Monday, 25 July 2016

Laura the Explorer: A visit to Nunhead Cemetery

 A new series in which I explore parts of London (and other spots), giving my camera a good workout while I'm there, and flex my writing muscles when I get back to my desk. First up, Nunhead Cemetery. Well, it's practically in my back garden - it'd be rude not to.

One of the Magnificent Seven cemeteries, Nunhead Cemetery isn't a modern graveyard by any stretch of the imagination, and therein lies its charm. Expectations of tarmac paths and manicured lawns are soon washed away by winding gravel walkways and overgrown greenery.

Mother Nature rules here, and she wants everyone to know it. She dictates the gentle meandering of the paths -- paths that are really more like living tunnels, thanks to the near-complete canopy of trees overhead, leaning in towards the centre to form an arboreal guard of honour to anyone who has the privilege to walk through.

Mother Nature dictates where human footsteps can - and cannot -go
Entering at the Limesford Road entrance, I realised straight away how wild the cemetery was, and opted for what seemed to be the central path straight through the cemetery. I'm not one for believing in superstitions or ghost stories, but a cemetery isn't top of my list of places to get lost, thanks very much.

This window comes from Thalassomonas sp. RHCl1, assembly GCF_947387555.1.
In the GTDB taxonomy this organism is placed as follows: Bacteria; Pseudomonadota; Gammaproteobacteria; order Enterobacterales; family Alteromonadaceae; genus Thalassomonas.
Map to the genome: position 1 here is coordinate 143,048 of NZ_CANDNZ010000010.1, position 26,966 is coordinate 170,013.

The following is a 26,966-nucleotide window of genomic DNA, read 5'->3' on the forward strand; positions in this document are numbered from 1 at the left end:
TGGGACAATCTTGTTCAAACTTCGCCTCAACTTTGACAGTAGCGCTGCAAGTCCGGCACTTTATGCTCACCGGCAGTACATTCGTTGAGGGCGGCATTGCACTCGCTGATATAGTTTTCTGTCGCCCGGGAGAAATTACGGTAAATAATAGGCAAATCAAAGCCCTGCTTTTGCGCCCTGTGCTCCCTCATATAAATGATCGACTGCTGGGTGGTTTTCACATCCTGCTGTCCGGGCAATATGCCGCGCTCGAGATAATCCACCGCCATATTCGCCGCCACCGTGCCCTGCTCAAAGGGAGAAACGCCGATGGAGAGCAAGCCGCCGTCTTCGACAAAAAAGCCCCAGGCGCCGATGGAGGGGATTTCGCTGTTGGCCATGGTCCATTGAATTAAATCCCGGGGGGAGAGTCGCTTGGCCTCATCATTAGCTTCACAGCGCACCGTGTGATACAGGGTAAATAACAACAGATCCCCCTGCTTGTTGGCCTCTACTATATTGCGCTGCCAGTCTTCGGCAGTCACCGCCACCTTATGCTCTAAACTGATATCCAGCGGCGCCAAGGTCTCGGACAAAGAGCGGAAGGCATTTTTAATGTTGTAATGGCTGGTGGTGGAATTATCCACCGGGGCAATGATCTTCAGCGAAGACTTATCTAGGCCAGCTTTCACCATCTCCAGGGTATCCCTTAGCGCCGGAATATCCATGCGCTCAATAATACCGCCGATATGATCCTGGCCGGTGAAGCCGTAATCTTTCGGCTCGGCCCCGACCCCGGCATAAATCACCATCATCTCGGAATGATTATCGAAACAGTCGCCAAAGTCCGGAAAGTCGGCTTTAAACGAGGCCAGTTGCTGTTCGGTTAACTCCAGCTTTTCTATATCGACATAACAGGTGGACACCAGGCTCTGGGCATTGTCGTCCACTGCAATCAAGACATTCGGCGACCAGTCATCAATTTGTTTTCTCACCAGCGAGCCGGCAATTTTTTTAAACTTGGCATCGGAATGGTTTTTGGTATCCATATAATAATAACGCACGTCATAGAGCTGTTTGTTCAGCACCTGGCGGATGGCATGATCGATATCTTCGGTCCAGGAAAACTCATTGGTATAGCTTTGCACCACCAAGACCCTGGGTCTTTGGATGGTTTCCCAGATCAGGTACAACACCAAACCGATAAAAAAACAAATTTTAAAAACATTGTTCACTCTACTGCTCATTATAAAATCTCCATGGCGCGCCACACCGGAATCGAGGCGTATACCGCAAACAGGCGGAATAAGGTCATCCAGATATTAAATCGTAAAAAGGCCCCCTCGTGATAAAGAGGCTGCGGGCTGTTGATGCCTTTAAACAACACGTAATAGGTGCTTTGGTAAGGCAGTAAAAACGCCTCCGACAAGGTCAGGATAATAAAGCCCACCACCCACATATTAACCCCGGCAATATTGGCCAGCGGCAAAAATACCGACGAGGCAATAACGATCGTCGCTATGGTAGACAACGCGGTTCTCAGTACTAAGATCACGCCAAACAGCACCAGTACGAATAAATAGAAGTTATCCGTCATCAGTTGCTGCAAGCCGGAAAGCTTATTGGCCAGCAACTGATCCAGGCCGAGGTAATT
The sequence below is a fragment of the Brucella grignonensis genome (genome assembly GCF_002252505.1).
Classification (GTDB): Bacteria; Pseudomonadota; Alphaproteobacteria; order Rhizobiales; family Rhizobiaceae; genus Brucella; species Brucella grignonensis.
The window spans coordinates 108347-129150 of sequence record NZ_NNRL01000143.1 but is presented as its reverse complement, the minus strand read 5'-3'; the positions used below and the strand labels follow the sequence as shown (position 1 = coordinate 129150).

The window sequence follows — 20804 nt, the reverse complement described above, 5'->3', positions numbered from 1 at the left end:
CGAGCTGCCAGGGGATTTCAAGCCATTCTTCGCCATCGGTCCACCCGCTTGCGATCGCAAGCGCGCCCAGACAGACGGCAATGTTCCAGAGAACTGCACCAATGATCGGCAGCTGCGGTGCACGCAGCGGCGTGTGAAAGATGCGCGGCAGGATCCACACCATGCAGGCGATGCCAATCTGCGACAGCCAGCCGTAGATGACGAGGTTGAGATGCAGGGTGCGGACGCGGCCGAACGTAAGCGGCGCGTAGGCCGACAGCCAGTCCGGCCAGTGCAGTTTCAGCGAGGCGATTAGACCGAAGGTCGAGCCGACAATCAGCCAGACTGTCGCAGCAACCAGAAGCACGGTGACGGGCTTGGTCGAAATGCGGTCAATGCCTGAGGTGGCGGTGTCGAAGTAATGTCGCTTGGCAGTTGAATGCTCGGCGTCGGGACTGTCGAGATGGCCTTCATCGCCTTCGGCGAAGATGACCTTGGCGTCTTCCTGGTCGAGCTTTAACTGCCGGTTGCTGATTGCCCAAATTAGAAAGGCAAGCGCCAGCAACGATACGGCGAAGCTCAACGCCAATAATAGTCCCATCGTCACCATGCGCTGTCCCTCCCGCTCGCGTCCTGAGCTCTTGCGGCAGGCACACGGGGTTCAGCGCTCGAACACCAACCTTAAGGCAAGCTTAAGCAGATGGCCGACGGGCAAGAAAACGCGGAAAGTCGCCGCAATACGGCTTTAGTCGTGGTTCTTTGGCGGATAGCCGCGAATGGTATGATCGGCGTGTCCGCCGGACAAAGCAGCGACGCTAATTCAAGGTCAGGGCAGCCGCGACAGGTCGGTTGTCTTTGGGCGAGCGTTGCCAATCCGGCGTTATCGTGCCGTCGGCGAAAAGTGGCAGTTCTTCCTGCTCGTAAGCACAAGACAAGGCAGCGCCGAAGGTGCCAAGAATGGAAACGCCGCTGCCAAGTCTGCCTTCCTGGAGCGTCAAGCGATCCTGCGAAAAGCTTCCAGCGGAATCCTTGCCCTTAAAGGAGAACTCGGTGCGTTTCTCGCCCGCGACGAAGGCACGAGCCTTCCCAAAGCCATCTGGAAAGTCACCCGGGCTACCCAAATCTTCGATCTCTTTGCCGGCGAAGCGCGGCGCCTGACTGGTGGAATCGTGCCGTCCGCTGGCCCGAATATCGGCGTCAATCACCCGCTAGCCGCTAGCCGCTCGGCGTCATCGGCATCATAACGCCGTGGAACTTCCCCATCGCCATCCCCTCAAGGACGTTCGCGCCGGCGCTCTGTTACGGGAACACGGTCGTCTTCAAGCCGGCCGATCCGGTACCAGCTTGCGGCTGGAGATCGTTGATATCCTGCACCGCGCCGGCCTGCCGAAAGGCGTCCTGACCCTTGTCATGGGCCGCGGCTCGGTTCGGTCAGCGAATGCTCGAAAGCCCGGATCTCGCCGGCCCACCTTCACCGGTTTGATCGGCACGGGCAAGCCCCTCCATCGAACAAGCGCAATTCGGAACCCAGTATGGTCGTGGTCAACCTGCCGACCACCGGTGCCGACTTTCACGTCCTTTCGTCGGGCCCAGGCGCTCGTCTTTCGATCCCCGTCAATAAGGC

I strolled so far without encountering a single other soul, I was begin to believe I had actually travelled back in time to the 19th century. There was nothing around to date the scene, no point of temporal reference. Not an electric light, nor a pylon. Even the dates and names on most of the gravestones were mostly illegible, erased by the years and the elements.


By this point, a Victorian chap in a top hat wouldn't have been a shocking thing to find round the next bend.

The only sound was birdsong, plenty of it, and the occasional airplane overhead. Once or twice, the crunching footsteps of a fellow living being on a gravel footpath nearby jolted me back into my surroundings. The trees formed a curtain between us, so although they were only a few feet away, I couldn't actually see them. Still, their presence was reassuring.

There's an air of Jurassic Park to the place, and it's hard to tell what's been there longer - or which is holding the other up -the decrepit, gnarled trees or the greening, mossy graves.